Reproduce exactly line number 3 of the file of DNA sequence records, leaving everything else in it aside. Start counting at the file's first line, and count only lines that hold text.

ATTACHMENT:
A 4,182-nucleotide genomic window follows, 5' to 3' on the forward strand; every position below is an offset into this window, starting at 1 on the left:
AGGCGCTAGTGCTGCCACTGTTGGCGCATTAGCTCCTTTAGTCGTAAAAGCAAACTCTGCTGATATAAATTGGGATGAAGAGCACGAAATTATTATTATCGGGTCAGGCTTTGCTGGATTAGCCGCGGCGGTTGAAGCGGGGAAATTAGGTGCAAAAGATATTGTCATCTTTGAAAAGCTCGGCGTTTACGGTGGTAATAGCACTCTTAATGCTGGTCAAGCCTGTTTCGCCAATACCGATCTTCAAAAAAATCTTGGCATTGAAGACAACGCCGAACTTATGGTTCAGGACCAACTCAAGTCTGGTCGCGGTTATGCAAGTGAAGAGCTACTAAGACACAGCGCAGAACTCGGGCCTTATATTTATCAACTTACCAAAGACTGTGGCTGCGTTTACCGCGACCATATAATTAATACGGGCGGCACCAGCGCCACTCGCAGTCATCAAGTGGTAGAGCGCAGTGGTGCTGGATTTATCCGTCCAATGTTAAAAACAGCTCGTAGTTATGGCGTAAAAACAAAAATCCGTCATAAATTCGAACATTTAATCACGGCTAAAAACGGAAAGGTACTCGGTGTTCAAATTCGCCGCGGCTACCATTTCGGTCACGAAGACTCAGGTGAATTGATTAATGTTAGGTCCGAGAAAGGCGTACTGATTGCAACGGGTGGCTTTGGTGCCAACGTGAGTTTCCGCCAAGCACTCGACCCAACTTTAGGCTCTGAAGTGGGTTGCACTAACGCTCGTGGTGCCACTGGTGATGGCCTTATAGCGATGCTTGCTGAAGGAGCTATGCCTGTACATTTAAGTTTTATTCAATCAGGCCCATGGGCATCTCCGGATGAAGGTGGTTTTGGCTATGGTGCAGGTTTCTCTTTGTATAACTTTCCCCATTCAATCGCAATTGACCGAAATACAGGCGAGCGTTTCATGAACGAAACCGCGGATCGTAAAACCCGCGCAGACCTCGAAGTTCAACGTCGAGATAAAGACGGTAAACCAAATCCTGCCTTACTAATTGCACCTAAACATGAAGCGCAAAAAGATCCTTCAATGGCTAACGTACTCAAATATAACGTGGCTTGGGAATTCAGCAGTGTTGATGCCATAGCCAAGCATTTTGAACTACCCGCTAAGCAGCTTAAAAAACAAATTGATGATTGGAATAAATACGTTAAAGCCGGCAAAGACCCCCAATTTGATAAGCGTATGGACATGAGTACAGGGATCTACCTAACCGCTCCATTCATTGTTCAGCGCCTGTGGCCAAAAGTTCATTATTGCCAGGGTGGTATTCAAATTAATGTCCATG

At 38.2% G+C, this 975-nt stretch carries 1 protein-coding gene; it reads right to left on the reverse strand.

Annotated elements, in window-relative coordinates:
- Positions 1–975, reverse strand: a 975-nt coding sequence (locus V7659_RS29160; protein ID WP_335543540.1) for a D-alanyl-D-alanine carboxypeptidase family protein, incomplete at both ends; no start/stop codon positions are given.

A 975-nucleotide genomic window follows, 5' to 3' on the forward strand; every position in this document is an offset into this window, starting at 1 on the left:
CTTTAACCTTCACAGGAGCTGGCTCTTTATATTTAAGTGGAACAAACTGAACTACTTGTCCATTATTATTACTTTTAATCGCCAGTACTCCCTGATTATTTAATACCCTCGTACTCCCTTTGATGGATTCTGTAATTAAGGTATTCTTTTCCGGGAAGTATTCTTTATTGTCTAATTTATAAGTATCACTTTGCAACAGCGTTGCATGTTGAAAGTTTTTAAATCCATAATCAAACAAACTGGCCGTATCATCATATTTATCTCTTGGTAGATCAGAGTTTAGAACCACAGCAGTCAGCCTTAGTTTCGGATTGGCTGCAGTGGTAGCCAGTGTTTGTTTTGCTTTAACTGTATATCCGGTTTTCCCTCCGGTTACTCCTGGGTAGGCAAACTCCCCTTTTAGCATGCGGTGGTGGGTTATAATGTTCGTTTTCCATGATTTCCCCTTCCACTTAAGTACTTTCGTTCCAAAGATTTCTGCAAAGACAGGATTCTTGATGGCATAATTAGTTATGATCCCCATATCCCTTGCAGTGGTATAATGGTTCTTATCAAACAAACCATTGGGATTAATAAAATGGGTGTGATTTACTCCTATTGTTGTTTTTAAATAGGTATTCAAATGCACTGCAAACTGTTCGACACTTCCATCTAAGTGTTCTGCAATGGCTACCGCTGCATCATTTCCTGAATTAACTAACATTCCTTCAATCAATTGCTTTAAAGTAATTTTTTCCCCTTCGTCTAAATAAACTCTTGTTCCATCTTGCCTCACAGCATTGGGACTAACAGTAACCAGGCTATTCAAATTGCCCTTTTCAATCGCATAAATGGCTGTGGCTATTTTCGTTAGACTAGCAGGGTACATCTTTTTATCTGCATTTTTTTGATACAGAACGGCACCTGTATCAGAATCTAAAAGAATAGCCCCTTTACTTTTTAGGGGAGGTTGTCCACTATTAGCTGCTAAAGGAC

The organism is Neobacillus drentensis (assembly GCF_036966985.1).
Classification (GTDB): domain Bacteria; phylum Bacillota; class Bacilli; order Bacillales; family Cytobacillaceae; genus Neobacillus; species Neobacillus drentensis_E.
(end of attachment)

At 38.2% G+C, this 975-nt stretch carries 1 protein-coding gene; it reads right to left on the reverse strand.